What We Can Learn From the Richmond Football Club’s Transformation

What We Can Learn From the Richmond Football Club’s Transformation

The Richmond Football Club’s transformation is a great story, going from a struggling club (poor form and extreme debt) to winning 2 premierships in the last 3 years and becoming one of the strongest clubs in the AFL. Let’s look at some of the key cultural changes they made and what can be applied to a small business.

1. Crystal clear vision
Back in 2010, the newly appointed President of the Richmond Football Club, Peggy O’Neal, submitted a vision to the board. It involved the appointment of a new coach (Damien Hardwick), growing membership from 30,000 to 75,000, making a finals series and eliminating $6.8m of debt. They achieved all of that and much more: Zero debt and $9.8m in cash reserves, made 3 finals series, won 2 Grand Finals, attracted over 100,000 members and created a great culture.
What we can apply
Create a 5 year vision of your business and how you want your business to be. Include a summary of your team, sales, marketing, profits, systems and culture. Communicate it to your team (exclude details like actual intended sales and profits). By preparing and presenting a vision, you will develop clarity and a commitment to make it happen and most importantly involve your team.

2. Vulnerability
in 2016, while Richmond AFL was still struggling in the competition, the board sent Damien Hardwick (Richmond’s Coach) to the US to attend a short course in how to connect with his team. When he returned he stood in front of his team and spoke of something close to heart – his love for his family. He showed his vulnerable side, something the team had never seen. His team were surprised because they had always considered him a strong, tough man with a controlling nature. This was the beginning of the team connecting and respecting him much more and the beginning of a dramatic rise in team performance. Hardwick also asked each team member to stand and talk about something close to their heart or something they feared.
What we can do
I think many of us (business owners), feel we need to always be strong leaders and definitely not show our vulnerability. But building a stronger connection with team members is crucial to growing a stronger business, so creating a session where you and each employee tell the group about a fear, something heartfelt, a passion, a mistake made, would help break down the ‘us and them’ paradigm that can often exist between employers and employees. Conduct this session every 3 or 6 months.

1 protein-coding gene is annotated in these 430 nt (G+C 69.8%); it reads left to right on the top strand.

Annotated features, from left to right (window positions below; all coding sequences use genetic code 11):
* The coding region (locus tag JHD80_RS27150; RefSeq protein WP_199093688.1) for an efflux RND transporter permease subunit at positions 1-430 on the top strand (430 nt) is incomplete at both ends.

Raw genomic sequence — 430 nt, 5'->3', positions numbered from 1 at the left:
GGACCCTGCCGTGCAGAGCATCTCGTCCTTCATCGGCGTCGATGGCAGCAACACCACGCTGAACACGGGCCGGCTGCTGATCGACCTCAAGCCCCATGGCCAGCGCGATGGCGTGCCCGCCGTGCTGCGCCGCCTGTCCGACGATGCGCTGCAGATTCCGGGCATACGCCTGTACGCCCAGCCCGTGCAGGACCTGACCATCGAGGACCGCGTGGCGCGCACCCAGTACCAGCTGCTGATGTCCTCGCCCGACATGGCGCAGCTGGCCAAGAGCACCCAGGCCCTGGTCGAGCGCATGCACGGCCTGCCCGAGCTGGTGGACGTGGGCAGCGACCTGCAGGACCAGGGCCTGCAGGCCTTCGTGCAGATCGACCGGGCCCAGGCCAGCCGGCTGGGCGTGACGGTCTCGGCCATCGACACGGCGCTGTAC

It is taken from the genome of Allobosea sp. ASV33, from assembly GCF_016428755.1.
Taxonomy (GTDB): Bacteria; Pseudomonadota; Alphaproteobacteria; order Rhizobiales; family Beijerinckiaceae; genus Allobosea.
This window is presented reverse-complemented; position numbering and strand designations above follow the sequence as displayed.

3. Focus on what the team was doing right
Rather than focusing on the mistakes of every team member, Hardwick and his coaches started focusing more on what they were doing right. This created a positive attitude and morale shift which boosted individual self-esteem and individual performance.
What we can do
This may require a focus shift for many of us. When employees make a mistake, understand its part of their learning process and explain the mistake, show them the correct way, encourage and praise their effort and encourage them to continue.

4. Showed a genuine interest in one another

Hardwick asked the entire team to commit to connecting with every team member, in meaningful ways, and as often as possible.
What we can do
It’s an easy thing to do, we just need to decide to do it. As business owners, show more interest in each employee, their families, hobbies and career progress will pay huge dividends. Also teaching managers and seniors to show a genuine interest in all team members is crucial to building a strong happy team.

5. Let each team member be themselves
Hardwick and his coaches developed the skills and strengths of each player and created a simple game plan, but he stopped micro-managing and controlling everyone’s role and instead trusted each player to do their thing and be instinctive. Over-coaching became a thing of the past.
What we can do
We need to have clear job descriptions for each employee and documented procedures of the way tasks should be executed, but don’t micro manage each individual. Everyone has a slightly different style and method of executing something, and that should be encouraged.

If we set a vision, express more vulnerability, get to know each team member, provide positive encouragement and let team members be themselves, we will transform a business environment into a happier, more productive and fun place to be.

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